Business Imperatives

A Smarter Way to Prioritize Unpatched Vulnerabilities, Part 1

Unpatched vulnerabilities are perhaps the greatest single threat to any organization’s security. That’s why it’s absolutely essential to track CVEs, map those to your environment, and quickly remediate them everywhere they exist.

But if you’re part of a SecOps team at a large organization, you’re being asked to do the impossible. The total number of assets dispersed across the environment you’re tasked with protecting probably reaches into the hundreds of thousands. Given the continued growth in CVEs, the number of vulnerabilities you discover by scanning those assets probably reaches into the millions, not to mention the web vulnerabilities you have to look after as well. So you can’t possibly patch all the vulnerabilities in your environment before more new ones crop up.

According to a new ESG eBook, nearly 3 in 4 organizations have been victim of a successful ransomware attack in the past 12 months.

To make matters worse, we live in a work-from-anywhere world, where organizations are more spread out than ever. The size of your organization makes it an especially attractive target for cybermaliciousness. So a swarm of threat actors are likely probing your environment at this very moment looking for one of your unpatched vulnerabilities.

The complexity of network environments, compounded by the increasing number of vulnerabilities, dramatically increases your chances of being breached. The only question is how soon—and how bad.

What we do now isn’t working

If you’re a cybersecurity professional working at one of these organizations, you have a few options:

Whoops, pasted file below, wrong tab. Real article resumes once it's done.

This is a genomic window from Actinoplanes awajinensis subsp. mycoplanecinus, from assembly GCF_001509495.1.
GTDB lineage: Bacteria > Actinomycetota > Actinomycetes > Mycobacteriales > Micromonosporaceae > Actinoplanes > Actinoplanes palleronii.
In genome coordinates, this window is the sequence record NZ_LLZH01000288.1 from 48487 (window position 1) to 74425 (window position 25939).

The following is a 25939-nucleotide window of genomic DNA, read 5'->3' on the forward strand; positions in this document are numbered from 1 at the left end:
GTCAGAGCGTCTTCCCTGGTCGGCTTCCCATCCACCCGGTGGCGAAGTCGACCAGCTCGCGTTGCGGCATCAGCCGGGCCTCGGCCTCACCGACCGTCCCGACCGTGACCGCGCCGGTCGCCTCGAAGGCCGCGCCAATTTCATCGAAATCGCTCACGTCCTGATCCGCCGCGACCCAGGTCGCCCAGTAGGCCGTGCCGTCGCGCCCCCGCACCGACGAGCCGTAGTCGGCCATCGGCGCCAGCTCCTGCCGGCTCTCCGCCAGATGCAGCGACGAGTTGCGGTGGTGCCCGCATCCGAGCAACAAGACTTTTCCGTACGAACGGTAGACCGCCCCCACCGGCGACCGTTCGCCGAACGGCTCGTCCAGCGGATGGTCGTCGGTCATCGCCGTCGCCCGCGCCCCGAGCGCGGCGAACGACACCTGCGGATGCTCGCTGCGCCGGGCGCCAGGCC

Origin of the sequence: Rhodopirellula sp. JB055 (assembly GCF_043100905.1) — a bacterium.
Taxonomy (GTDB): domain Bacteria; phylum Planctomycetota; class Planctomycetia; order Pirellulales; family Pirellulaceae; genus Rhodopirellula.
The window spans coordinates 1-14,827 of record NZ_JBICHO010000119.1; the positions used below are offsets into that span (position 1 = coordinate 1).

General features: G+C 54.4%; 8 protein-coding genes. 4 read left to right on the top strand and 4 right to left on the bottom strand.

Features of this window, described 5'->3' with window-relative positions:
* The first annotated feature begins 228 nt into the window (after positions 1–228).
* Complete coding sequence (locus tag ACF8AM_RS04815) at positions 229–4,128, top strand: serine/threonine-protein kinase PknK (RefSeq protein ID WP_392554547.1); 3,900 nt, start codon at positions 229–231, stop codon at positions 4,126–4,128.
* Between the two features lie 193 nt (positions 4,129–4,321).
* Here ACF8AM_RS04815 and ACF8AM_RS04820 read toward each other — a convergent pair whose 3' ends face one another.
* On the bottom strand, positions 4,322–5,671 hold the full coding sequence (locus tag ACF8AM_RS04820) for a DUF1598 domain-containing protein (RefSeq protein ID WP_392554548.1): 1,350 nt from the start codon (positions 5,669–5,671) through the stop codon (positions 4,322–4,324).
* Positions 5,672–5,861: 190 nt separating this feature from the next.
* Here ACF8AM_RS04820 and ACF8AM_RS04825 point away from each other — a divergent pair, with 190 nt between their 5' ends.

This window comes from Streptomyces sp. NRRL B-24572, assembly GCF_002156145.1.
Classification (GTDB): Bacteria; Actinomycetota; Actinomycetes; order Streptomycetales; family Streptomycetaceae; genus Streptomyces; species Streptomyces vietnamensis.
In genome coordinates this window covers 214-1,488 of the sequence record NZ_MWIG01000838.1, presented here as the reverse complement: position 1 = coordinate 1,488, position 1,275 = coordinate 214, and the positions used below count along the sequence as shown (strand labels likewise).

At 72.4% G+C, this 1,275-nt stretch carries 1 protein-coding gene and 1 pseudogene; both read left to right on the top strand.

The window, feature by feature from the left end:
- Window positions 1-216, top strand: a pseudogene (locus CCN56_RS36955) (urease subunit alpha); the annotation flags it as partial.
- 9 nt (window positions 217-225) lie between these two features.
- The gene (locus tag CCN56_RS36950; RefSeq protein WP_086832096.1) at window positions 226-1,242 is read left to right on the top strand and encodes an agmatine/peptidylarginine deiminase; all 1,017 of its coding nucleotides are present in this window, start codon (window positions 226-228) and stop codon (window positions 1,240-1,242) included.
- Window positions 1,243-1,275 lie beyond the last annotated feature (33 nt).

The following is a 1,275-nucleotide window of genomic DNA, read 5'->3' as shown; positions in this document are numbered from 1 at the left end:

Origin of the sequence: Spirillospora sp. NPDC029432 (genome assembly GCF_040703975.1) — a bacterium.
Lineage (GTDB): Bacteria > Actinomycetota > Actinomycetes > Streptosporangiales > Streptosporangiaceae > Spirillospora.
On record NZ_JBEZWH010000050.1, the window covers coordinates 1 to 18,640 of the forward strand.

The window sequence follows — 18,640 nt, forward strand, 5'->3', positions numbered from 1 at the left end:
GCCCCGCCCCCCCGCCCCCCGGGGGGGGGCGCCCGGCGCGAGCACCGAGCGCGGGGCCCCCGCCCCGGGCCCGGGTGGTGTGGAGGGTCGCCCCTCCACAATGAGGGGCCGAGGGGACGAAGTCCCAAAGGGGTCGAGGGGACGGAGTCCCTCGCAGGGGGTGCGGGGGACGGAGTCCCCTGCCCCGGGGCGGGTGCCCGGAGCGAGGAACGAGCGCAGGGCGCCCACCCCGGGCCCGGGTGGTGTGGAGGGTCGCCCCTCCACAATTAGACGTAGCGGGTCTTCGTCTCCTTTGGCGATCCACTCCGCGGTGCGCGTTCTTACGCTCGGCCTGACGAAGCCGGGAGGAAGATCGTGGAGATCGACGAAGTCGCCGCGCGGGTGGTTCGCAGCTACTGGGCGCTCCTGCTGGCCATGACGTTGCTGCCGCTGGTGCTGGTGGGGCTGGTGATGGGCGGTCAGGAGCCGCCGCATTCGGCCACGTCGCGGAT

Option #1: General best effort.

Some SecOps teams respond to the overwhelming volume of vulnerabilities in their environment by doing the best they can. Sometimes they’ll focus their efforts on a vulnerability that “feels” important because it affects a particularly valuable asset. Other times, they’ll focus on a vulnerability that has a high number of instances—since that seems like an efficient way to work.

The problem with this approach is that it doesn’t appropriately prioritize the vulnerabilities that objectively pose the greatest risk to the organization. So while it may seem “efficient” to spend 48 hours clearing the 10,000 vulnerabilities created by just a handful of just-published CVEs, doing so may problematically leave your entire organization unnecessarily exposed to an existential risk for two entire days due to a single, unremediated vulnerability that’s more dangerous than all 10,000 of the other aforementioned vulnerabilities combined.

Option #2: Use CVSS severity ratings.

CVEs come with severity ratings (CVSS). Many organizations use these ratings to prioritize their patching and remediation work. In fact, use of CVSS ratings is recommended—and even mandated—by various industry standards and government agencies.

Unfortunately, this approach isn’t especially useful either. For one thing, CVSS scores are calculated intrinsically. That is, they are not put in the context of your organization’s particular characteristics: the role a given type of asset plays in your infrastructure, the dollars at risk if a specific system were to be brought down, the regulatory implications of a compromise in a particular system, etc.

For another, while CVSS scores theoretically offer 101 different values (0.0 to 10.0), in practice just six scores make up 67% of all vulnerabilities in the National Vulnerability Database (NVD). And when organizations extract the vulnerabilities relevant to their environment from the NVD, the “clumping” gets even worse (see chart). Practically speaking, you can’t effectively prioritize millions of vulnerabilities with just five priority levels. After all, Southwest Airlines uses three boarding groups to seat a mere 180 passengers!

Baseline CVSS ratings alone do not give SecOps teams at large organizations the insight they need to appropriately prioritize the millions of vulnerabilities in their environments.

Option #3: Enhance CVSS ratings with context.

SecOps teams can theoretically give appropriate context to baseline CVSS numbers by applying what are under CVSS terminology referred to as “temporal” and “environmental” factors.